5 Potential Causes of Multiple Canker Sores at Once

Multiple canker sores at once
Canker sores are the most common mouth ulcerative condition. They affect people differently. For some, it's an occasional annoyance, a single sore at a time that disappears within a week. But for others, it's a more challenging battle, with multiple ulcers at once and frequent outbreaks that persist longer.

While they usually vanish on their own in a matter of days, if they become frequent visitors or take longer to heal, it's time to dig deeper and find out the potential reasons.

In this article, we will explore five potential causes of multiple canker sores at once and how to overcome them.
The different conditions that can lead to canker sores

Here are 5 reasons why you might be getting multiple ulcers. Understanding them will help you manage and prevent them more effectively.

1. Aphthous Stomatitis: The Most Likely Reason

In most cases, mouth ulcers refer to a condition called Aphthous Stomatitis , or as you probably know them, canker sores.

It's an oral inflammatory condition that causes those small, round, or oval sores covered in a white or yellowish layer and surrounded by a red border. These sores are well-known for hurting a lot and can make your life a bit uncomfortable.

They can pop up anywhere in the mouth, from the tongue to the inside of the cheeks and lips.

Can Aphthous Stomatitis Show Up as Multiple Ulcers?

Canker sores can come in different sizes, numbers, and shapes. There are three types – minor, major, and herpetiform.

The minor ones are the most common, usually showing up as one to five small sores at a time. They're the least serious and usually heal within a week or so without leaving any scars.

On the other hand, herpetiform sores can be quite numerous, even up to a hundred separate sores. The term "herpetiform" got its name from oral herpes, a mouth viral infection that can bring about similar symptoms. Sometimes, these multiple ulcers can merge into one large canker sore. These take longer to heal, sometimes lingering for weeks to months.

The major canker sores are the most severe. The good news is that they are less common, accounting only for 10% of cases. These ulcers typically appear as a single, larger, deeper, and extremely painful lesion. They can measure up to several centimeters in size and take longer to heal.

Who Is Most at Risk?

Almost everyone can get canker sores at some point in their life. But, women, nonsmokers, and those with a higher socioeconomic status seem to be more vulnerable (2).

The exact cause is not yet fully understood, but some suspects include genetics, stress, a heightened response to mouth injuries, nutritional deficiencies, and allergies.

If it's your first experience with canker sores, count yourself fortunate. Some people have to deal with them several times a year. We call this Recurrent Aphthous Stomatitis, affecting roughly a quarter of the world's population (3).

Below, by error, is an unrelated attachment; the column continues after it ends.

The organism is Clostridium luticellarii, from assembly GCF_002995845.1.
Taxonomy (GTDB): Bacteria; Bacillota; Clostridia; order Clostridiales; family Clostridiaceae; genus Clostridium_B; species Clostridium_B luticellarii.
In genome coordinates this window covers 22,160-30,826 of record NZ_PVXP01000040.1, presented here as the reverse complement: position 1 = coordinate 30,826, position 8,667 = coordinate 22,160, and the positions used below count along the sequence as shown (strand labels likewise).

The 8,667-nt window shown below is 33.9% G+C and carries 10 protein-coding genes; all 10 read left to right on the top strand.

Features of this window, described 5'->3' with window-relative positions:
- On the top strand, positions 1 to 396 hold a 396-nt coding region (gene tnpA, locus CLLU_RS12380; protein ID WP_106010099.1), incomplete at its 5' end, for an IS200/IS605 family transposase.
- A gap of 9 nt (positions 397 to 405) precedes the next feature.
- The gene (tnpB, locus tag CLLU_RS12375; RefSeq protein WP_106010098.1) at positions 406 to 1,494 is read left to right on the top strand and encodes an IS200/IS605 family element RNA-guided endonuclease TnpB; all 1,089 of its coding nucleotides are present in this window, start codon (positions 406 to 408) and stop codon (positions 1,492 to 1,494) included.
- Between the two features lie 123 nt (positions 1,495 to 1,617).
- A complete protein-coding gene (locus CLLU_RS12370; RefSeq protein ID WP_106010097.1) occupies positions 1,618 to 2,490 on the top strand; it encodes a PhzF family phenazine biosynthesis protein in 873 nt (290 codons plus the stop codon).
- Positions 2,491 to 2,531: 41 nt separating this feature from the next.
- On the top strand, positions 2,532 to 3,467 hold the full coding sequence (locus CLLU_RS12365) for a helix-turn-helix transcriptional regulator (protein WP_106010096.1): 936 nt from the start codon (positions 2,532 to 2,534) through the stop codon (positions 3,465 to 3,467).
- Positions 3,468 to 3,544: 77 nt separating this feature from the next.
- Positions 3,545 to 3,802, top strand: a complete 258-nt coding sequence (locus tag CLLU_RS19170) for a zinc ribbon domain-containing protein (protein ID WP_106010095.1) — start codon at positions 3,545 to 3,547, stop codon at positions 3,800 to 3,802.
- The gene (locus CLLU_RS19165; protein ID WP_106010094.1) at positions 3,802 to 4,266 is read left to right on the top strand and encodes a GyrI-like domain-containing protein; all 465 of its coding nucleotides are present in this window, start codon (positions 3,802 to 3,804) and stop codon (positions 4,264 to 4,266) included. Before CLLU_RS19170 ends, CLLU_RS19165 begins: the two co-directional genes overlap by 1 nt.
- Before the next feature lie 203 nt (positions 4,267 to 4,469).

Unfortunately, there's no magic cure for canker sores. The good news is they tend to heal on their own. However, there are some things you can do to ease the pain and speed up the healing process.

To alleviate inflammation and discomfort, begin by combining a tablespoon of salt and baking soda with half a glass of water. Gargle with this mixture and repeat several times a day. These two natural ingredients are both soothing and anti-inflammatory, making them your go-to remedy for overcoming canker sores.

You can also apply an over-the-counter numbing product like Orajel or Canker-X Mouth Sore Gel. These contain ingredients that help numb the area, making you feel more comfortable.

Another option is using an antiseptic mouthwash. Look for alcohol-free and peroxide-based options like Orajel Mouth Sore Rinse and Colgate Peroxyl Mouth Rinse. These can help prevent infections and promote healing.

2. Ulcerations Due to Injury or Trauma

The ulcers that pop up after some mouth trauma are different from the typical canker sores. Here, the cause is clear – injury or damage to the mouth's lining by something external.

It could be due to things like an ill-fitting denture, braces, aggressive toothbrushing, consuming too-hot-and-spicy foods or drinks, or going overboard with a harsh alcohol-based mouthwash.

So, if you've been rough on your mouth lately, that might be why you've developed these sores.

Treatment for Traumatic Ulcers

The good news is that traumatic ulcers, like canker sores, usually heal on their own once you remove the source of the injury or trauma.

So, step one is to identify what's causing the problem and address it.

If those sores are painful and making eating difficult, the home remedies and numbing gels we discussed earlier are still effective.

3. Oral Herpes Infection: When the Virus Wakes up Again